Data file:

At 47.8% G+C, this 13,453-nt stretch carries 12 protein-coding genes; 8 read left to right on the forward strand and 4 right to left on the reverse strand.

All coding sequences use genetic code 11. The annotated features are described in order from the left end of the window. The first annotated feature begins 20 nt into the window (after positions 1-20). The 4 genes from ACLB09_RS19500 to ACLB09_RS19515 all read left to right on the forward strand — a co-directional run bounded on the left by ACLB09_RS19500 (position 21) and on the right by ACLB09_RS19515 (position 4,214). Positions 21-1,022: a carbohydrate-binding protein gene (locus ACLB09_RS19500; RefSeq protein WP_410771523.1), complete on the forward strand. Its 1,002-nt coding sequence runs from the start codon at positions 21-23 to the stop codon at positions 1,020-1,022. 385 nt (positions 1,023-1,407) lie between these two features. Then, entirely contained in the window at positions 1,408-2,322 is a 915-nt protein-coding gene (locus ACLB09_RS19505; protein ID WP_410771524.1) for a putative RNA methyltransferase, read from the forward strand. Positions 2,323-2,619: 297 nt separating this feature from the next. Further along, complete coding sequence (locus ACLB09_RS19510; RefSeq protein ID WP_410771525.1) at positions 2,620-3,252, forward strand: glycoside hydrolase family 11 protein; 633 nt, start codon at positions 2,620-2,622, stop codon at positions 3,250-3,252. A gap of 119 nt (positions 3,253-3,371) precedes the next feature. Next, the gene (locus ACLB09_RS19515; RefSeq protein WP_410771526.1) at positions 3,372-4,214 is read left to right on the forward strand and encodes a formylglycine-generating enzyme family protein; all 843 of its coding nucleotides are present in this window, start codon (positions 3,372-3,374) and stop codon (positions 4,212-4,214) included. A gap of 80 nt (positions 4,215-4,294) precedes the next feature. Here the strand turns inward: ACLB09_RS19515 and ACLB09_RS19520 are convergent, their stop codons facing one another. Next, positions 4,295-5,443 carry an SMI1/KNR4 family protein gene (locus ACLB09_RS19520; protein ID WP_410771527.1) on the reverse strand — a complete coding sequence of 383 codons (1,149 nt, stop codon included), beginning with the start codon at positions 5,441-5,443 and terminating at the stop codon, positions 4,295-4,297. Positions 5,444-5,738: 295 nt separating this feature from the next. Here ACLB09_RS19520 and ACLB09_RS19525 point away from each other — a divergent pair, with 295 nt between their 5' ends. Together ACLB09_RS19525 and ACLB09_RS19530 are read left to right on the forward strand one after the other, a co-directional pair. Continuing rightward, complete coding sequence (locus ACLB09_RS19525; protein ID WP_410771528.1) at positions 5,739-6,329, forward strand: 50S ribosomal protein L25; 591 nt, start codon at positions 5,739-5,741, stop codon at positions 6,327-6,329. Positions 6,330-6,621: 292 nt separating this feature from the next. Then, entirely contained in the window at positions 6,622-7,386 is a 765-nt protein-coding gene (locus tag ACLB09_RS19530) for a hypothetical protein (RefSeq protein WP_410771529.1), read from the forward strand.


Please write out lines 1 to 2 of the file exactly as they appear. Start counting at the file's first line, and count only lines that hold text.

At 47.8% G+C, this 13,453-nt stretch carries 12 protein-coding genes; 8 read left to right on the forward strand and 4 right to left on the reverse strand.

All coding sequences use genetic code 11. The annotated features are described in order from the left end of the window. The first annotated feature begins 20 nt into the window (after positions 1-20). The 4 genes from ACLB09_RS19500 to ACLB09_RS19515 all read left to right on the forward strand — a co-directional run bounded on the left by ACLB09_RS19500 (position 21) and on the right by ACLB09_RS19515 (position 4,214). Positions 21-1,022: a carbohydrate-binding protein gene (locus ACLB09_RS19500; RefSeq protein WP_410771523.1), complete on the forward strand. Its 1,002-nt coding sequence runs from the start codon at positions 21-23 to the stop codon at positions 1,020-1,022. 385 nt (positions 1,023-1,407) lie between these two features. Then, entirely contained in the window at positions 1,408-2,322 is a 915-nt protein-coding gene (locus ACLB09_RS19505; protein ID WP_410771524.1) for a putative RNA methyltransferase, read from the forward strand. Positions 2,323-2,619: 297 nt separating this feature from the next. Further along, complete coding sequence (locus ACLB09_RS19510; RefSeq protein ID WP_410771525.1) at positions 2,620-3,252, forward strand: glycoside hydrolase family 11 protein; 633 nt, start codon at positions 2,620-2,622, stop codon at positions 3,250-3,252. A gap of 119 nt (positions 3,253-3,371) precedes the next feature. Next, the gene (locus ACLB09_RS19515; RefSeq protein WP_410771526.1) at positions 3,372-4,214 is read left to right on the forward strand and encodes a formylglycine-generating enzyme family protein; all 843 of its coding nucleotides are present in this window, start codon (positions 3,372-3,374) and stop codon (positions 4,212-4,214) included. A gap of 80 nt (positions 4,215-4,294) precedes the next feature. Here the strand turns inward: ACLB09_RS19515 and ACLB09_RS19520 are convergent, their stop codons facing one another. Next, positions 4,295-5,443 carry an SMI1/KNR4 family protein gene (locus ACLB09_RS19520; protein ID WP_410771527.1) on the reverse strand — a complete coding sequence of 383 codons (1,149 nt, stop codon included), beginning with the start codon at positions 5,441-5,443 and terminating at the stop codon, positions 4,295-4,297. Positions 5,444-5,738: 295 nt separating this feature from the next. Here ACLB09_RS19520 and ACLB09_RS19525 point away from each other — a divergent pair, with 295 nt between their 5' ends. Together ACLB09_RS19525 and ACLB09_RS19530 are read left to right on the forward strand one after the other, a co-directional pair. Continuing rightward, complete coding sequence (locus ACLB09_RS19525; protein ID WP_410771528.1) at positions 5,739-6,329, forward strand: 50S ribosomal protein L25; 591 nt, start codon at positions 5,739-5,741, stop codon at positions 6,327-6,329. Positions 6,330-6,621: 292 nt separating this feature from the next. Then, entirely contained in the window at positions 6,622-7,386 is a 765-nt protein-coding gene (locus tag ACLB09_RS19530) for a hypothetical protein (RefSeq protein WP_410771529.1), read from the forward strand.